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I am using an arithmetic circuit, which can compute polynomials over the field $GF(p^q)$.

I need a polynomial that maps any element from the field to an element from $\{0,1\}$, I need that the range will distribute uniformly in $\{0,1\}$, i.e. that the number of elements that are mapped to $0$ is equal to the number of elements that are mapped to $1$.

(Remember that an arithmetic circuit composed of $+$ and $\times$ gates.

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    $\begingroup$ Literally equal? $p^q$ is odd for $p\ne 2$. $\endgroup$ – Martín-Blas Pérez Pinilla Sep 1 '14 at 9:22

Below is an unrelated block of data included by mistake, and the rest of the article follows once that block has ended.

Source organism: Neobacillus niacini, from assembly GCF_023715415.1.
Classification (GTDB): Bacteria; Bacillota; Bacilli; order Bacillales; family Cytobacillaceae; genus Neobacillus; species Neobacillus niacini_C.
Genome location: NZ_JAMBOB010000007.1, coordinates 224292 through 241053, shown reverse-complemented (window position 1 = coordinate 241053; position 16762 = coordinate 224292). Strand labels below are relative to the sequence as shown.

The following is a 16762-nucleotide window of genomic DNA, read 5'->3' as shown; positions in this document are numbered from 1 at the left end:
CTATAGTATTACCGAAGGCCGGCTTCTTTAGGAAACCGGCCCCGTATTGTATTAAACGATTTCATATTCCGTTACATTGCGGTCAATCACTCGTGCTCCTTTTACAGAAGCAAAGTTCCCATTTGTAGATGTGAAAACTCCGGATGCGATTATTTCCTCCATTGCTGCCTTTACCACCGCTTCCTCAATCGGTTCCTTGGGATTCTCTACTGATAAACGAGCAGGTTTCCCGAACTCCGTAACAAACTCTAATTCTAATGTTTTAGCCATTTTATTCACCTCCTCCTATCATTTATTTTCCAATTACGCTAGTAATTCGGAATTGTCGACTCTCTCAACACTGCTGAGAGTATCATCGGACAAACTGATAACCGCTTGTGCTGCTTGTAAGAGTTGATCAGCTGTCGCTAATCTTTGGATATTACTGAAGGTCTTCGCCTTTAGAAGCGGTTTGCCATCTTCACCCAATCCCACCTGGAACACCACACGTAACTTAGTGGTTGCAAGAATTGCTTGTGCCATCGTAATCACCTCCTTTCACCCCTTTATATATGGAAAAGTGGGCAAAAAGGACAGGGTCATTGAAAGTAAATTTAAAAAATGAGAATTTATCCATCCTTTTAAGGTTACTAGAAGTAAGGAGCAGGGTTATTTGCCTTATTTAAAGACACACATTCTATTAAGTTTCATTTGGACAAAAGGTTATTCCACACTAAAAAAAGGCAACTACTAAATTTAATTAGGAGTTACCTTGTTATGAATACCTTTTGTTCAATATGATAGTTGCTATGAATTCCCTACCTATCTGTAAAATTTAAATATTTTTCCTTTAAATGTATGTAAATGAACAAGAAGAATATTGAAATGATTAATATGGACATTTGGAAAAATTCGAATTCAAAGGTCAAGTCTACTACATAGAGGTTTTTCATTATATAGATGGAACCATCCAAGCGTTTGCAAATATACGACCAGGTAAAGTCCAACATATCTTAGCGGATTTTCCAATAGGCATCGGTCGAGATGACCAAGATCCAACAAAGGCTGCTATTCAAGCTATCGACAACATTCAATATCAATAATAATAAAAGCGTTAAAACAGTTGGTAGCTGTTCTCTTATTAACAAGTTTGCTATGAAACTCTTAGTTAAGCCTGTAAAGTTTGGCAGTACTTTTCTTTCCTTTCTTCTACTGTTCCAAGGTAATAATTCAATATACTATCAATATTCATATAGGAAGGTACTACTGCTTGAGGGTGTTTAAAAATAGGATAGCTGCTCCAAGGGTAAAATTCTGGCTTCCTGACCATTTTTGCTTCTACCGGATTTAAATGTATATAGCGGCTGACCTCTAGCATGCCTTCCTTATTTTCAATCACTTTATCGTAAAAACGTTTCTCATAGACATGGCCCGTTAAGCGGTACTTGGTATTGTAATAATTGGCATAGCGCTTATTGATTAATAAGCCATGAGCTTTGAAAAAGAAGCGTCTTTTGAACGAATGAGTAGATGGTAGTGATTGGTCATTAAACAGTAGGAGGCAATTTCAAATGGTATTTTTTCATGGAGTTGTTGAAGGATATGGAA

• $\begingroup$ Yes, literally equal. I don't know how to test whether a number is odd or even using an arithmetic circuit. $\endgroup$ – Bush Sep 1 '14 at 9:38
  • $\begingroup$ ???? You know that $p^q$ is even only for $p=2$. $\endgroup$ – Martín-Blas Pérez Pinilla Sep 1 '14 at 9:42
  • $\begingroup$ You just told me that in the first comment. But I don't see how I can use this fact for the mapping that I'm seeking for... $\endgroup$ – Bush Sep 1 '14 at 9:47
  • $\begingroup$ You can't do what you want except for $p=2$. $\endgroup$ – Martín-Blas Pérez Pinilla Sep 1 '14 at 10:10

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